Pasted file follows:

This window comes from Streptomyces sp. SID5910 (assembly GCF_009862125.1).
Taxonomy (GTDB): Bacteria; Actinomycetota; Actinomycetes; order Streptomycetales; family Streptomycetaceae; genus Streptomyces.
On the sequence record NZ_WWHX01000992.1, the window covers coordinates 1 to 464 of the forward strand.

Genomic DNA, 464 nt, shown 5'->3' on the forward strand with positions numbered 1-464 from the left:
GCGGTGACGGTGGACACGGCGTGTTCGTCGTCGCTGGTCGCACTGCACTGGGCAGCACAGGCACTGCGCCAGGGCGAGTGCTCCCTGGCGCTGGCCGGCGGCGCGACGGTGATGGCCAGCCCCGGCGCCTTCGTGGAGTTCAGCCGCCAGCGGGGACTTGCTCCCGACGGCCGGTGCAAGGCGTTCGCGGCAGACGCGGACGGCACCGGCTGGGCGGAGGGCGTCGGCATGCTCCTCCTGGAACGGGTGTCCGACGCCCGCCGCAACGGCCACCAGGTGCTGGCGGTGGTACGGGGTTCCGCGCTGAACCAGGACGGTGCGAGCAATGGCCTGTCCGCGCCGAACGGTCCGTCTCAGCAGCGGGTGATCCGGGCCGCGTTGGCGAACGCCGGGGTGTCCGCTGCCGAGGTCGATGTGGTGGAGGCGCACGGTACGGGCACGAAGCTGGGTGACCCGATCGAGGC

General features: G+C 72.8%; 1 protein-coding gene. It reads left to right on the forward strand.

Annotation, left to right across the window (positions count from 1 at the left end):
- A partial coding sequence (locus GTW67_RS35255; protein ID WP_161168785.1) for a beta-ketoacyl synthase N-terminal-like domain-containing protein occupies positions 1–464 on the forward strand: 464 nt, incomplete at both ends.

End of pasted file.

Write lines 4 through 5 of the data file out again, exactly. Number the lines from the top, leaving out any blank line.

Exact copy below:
Genomic DNA, 464 nt, shown 5'->3' on the forward strand with positions numbered 1-464 from the left:
GCGGTGACGGTGGACACGGCGTGTTCGTCGTCGCTGGTCGCACTGCACTGGGCAGCACAGGCACTGCGCCAGGGCGAGTGCTCCCTGGCGCTGGCCGGCGGCGCGACGGTGATGGCCAGCCCCGGCGCCTTCGTGGAGTTCAGCCGCCAGCGGGGACTTGCTCCCGACGGCCGGTGCAAGGCGTTCGCGGCAGACGCGGACGGCACCGGCTGGGCGGAGGGCGTCGGCATGCTCCTCCTGGAACGGGTGTCCGACGCCCGCCGCAACGGCCACCAGGTGCTGGCGGTGGTACGGGGTTCCGCGCTGAACCAGGACGGTGCGAGCAATGGCCTGTCCGCGCCGAACGGTCCGTCTCAGCAGCGGGTGATCCGGGCCGCGTTGGCGAACGCCGGGGTGTCCGCTGCCGAGGTCGATGTGGTGGAGGCGCACGGTACGGGCACGAAGCTGGGTGACCCGATCGAGGC